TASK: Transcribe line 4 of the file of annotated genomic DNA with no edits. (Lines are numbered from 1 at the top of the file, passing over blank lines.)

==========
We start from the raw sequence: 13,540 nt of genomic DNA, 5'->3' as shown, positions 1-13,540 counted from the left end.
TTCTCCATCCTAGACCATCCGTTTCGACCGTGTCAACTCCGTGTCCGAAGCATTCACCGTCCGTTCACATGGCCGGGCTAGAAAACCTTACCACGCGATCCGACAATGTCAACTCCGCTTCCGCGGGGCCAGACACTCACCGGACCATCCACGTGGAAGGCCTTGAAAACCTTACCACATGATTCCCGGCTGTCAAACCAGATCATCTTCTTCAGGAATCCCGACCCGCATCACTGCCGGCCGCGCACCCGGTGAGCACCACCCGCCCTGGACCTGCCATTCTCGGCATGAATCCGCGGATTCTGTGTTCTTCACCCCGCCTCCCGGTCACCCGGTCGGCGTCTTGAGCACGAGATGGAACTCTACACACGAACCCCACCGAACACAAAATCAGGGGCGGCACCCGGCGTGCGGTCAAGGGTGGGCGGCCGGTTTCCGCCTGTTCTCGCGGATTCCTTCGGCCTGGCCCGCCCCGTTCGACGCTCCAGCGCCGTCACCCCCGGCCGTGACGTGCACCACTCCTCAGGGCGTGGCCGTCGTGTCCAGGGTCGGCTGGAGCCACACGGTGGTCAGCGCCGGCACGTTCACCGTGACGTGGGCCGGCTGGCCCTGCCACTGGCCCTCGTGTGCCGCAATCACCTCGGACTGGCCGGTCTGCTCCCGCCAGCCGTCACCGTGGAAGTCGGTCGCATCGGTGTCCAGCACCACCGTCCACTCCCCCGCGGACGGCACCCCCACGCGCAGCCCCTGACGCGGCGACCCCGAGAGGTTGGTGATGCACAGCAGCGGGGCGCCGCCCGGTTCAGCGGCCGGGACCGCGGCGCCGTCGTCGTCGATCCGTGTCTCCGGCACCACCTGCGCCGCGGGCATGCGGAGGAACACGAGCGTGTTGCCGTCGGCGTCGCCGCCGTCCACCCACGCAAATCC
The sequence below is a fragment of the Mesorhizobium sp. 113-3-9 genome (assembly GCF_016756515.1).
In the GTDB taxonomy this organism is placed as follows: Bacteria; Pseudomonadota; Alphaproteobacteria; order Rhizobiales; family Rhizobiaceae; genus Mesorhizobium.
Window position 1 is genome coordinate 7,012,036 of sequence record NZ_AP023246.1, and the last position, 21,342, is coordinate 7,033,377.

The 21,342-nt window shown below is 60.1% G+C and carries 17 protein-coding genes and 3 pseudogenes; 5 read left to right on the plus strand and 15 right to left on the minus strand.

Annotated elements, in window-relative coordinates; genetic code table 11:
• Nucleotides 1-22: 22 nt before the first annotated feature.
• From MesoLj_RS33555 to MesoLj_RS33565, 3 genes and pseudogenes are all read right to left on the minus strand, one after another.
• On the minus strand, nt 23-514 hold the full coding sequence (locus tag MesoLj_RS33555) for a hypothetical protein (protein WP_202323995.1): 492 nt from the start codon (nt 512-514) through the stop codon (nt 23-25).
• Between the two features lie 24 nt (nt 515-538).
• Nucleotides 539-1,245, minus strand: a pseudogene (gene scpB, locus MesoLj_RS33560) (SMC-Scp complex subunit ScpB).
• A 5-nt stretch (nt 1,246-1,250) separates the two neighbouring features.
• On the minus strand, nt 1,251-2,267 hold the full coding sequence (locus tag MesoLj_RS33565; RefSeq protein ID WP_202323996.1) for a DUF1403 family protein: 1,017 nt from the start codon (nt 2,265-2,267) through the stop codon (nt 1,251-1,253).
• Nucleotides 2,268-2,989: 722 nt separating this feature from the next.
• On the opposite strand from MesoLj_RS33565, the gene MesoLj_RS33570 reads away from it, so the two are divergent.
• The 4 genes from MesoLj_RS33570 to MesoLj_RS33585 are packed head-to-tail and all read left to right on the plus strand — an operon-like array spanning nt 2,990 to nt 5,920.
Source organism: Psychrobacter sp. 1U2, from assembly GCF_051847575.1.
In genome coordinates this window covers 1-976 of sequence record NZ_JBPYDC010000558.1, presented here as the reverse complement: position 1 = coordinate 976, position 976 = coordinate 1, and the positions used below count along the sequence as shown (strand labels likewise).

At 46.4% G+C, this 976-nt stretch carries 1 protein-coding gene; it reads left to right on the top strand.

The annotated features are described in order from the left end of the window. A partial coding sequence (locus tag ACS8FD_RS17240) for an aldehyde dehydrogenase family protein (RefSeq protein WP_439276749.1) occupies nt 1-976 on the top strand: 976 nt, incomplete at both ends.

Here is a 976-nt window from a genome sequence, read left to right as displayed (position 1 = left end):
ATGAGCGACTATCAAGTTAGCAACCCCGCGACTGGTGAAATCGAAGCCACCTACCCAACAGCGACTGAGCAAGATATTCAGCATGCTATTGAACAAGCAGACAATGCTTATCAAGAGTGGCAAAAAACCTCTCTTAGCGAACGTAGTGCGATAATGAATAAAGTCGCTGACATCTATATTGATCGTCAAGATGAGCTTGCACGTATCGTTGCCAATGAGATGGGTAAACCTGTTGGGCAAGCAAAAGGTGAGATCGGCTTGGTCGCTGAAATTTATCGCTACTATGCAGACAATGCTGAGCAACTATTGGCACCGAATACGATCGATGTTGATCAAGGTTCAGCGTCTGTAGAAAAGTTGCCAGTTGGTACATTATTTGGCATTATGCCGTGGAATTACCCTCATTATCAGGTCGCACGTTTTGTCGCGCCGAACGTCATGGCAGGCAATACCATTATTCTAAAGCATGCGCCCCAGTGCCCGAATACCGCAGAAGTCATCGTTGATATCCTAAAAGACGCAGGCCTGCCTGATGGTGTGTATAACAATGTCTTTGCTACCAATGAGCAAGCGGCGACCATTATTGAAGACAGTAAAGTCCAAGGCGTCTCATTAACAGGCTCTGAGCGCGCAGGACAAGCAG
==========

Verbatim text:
In the GTDB taxonomy this organism is placed as follows: Bacteria; Pseudomonadota; Alphaproteobacteria; order Rhizobiales; family Rhizobiaceae; genus Mesorhizobium.